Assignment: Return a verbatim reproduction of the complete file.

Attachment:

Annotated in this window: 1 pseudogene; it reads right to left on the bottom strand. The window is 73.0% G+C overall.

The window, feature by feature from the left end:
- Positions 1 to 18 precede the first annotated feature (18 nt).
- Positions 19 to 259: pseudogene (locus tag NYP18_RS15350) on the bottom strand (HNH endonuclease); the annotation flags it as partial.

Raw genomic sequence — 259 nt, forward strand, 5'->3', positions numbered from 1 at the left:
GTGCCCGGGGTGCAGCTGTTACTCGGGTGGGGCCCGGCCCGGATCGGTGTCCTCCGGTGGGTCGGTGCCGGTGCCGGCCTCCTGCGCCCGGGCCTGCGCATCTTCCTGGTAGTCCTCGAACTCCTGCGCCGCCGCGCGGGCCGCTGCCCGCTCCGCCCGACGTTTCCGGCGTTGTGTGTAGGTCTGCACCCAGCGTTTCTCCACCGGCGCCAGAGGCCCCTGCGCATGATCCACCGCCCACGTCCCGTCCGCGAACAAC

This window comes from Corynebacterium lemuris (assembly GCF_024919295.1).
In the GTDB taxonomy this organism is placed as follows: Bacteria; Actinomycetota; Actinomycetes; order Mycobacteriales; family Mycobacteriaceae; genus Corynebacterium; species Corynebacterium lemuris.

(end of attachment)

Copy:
Annotated in this window: 1 pseudogene; it reads right to left on the bottom strand. The window is 73.0% G+C overall.

The window, feature by feature from the left end:
- Positions 1 to 18 precede the first annotated feature (18 nt).
- Positions 19 to 259: pseudogene (locus tag NYP18_RS15350) on the bottom strand (HNH endonuclease); the annotation flags it as partial.

Raw genomic sequence — 259 nt, forward strand, 5'->3', positions numbered from 1 at the left:
GTGCCCGGGGTGCAGCTGTTACTCGGGTGGGGCCCGGCCCGGATCGGTGTCCTCCGGTGGGTCGGTGCCGGTGCCGGCCTCCTGCGCCCGGGCCTGCGCATCTTCCTGGTAGTCCTCGAACTCCTGCGCCGCCGCGCGGGCCGCTGCCCGCTCCGCCCGACGTTTCCGGCGTTGTGTGTAGGTCTGCACCCAGCGTTTCTCCACCGGCGCCAGAGGCCCCTGCGCATGATCCACCGCCCACGTCCCGTCCGCGAACAAC

This window comes from Corynebacterium lemuris (assembly GCF_024919295.1).
In the GTDB taxonomy this organism is placed as follows: Bacteria; Actinomycetota; Actinomycetes; order Mycobacteriales; family Mycobacteriaceae; genus Corynebacterium; species Corynebacterium lemuris.